Storage Sales Soar, But Many Vendors Under Pressure

Like its counterparts over at Gartner Research and IDC, TheInfoPro, a division of The 451 Group, reports strong growth ahead for the storage market in 2011. However, its research, indicates that a number of vendors--especially NetApp, Brocade, Symantec and Commvault--are facing growing challenges that they will need to surmount this year. TheInfoPro Storage Study, conducted in April, is based on 240 interviews with storage professionals and primary decision-makers at large and midsize enterprise

May 5, 2011

2 Min Read
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Like its counterparts over at Gartner Research and IDC, TheInfoPro, a division of The 451 Group, reports strong growth ahead for the storage market in 2011. However, its research, indicates that a number of vendors--especially NetApp, Brocade, Symantec and Commvault--are facing growing challenges that they will need to surmount this year. TheInfoPro Storage Study, conducted in April, is based on 240 interviews with storage professionals and primary decision-makers at large and midsize enterprises in North America. Each interview lasts for one to three hours.

According to the biannual study, networked storage capacity in the F1000 will grow 24 percent this year, with 44 percent of organizations expecting to boost appropriations and 31 percent anticipating stable spending. While this year's storage expansion is being driven by new application growth, spending projections are remarkably similar to what was captured for 2010, says Marco Coulter, research director, storage sector and cloud sector, TheInfoPro (TIP).

Not all vendors are benefiting from this growth, he says, with EMC and NetApp continuing to separate from the pack. EMC not only remains atop the SAN storage market, but it's consolidating its overall market dominance, says Coulter. While NetApp is the lead vendor for network-attached storage (NAS), he says the study suggests that 2011 will be a year of strong competition for unified storage leadership. However, its reputation is cooling as storage professionals see alternative choices. "This is a very important year for NetApp."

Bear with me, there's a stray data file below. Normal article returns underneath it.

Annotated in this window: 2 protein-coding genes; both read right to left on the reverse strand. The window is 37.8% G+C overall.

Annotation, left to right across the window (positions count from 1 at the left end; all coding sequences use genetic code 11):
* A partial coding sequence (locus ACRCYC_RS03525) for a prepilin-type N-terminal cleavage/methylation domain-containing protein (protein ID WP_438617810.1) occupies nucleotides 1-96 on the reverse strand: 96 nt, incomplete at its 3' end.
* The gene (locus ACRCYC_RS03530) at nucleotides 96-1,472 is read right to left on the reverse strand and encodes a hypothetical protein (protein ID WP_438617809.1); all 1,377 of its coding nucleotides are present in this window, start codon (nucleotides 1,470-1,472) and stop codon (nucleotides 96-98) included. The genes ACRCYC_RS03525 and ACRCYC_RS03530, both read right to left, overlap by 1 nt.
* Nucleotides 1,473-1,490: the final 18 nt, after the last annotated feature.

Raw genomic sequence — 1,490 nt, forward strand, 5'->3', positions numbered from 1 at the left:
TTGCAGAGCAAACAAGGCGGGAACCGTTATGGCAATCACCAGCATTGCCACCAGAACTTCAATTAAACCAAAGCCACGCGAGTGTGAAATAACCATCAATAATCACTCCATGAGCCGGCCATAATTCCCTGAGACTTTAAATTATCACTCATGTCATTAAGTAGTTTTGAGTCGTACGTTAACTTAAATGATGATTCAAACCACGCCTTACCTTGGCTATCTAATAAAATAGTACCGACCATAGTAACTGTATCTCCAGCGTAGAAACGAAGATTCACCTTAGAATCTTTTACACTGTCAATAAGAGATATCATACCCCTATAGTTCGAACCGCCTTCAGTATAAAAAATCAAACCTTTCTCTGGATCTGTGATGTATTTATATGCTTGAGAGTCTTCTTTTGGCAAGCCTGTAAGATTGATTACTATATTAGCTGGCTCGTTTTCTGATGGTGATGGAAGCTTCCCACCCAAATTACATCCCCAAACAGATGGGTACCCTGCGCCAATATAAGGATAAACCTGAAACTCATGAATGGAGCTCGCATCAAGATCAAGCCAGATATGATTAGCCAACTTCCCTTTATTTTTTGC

Both Cisco and Brocade are trending down in purchases for 2011, and Coulter says Brocade will need a dramatic change this year to alter long-term trends. Symantec and Commvault also face challenges as virtual servers allow alternate protection schemes.

HP is another vendor TIP suggests could be facing challenges. "The 3Par acquisition [by HP] doesn't seem to have provided a bump that would have been expected."On the positive side, Coulter thinks Dell's Compellent acquisition was a good fit because Compellent's sales were starting to tail off and it needed a better path to the market, something Dell offers. Oracle also showed some positive signs with its Exadata appliance, although it was being sold to database people, not the storage side.

From a technology perspective, TIP says automated tiering is creating a reason to refresh array technology, which benefits solid-state disk (SSD). SAN is beating NAS for server virtualization capacity, but virtual server protection choices threaten traditional backup software solutions.

Coulter says half of the respondents are using replication at storage level, rather than traditional methods used for physical servers: "Is this the beginning of the end to backup? Backup has traditionally been the too-hard-to-replace technology, but it may be through server virtualization and snapshot replication."

Finally, cloud storage didn't fare well in the study. Coulter says less than one in 10 organizations have plans to use external cloud storage--even for lower tiers, including archive.

See more on this topic by subscribing to Network Computing Pro Reports Fundamentals: Storage I/O (subscription required).

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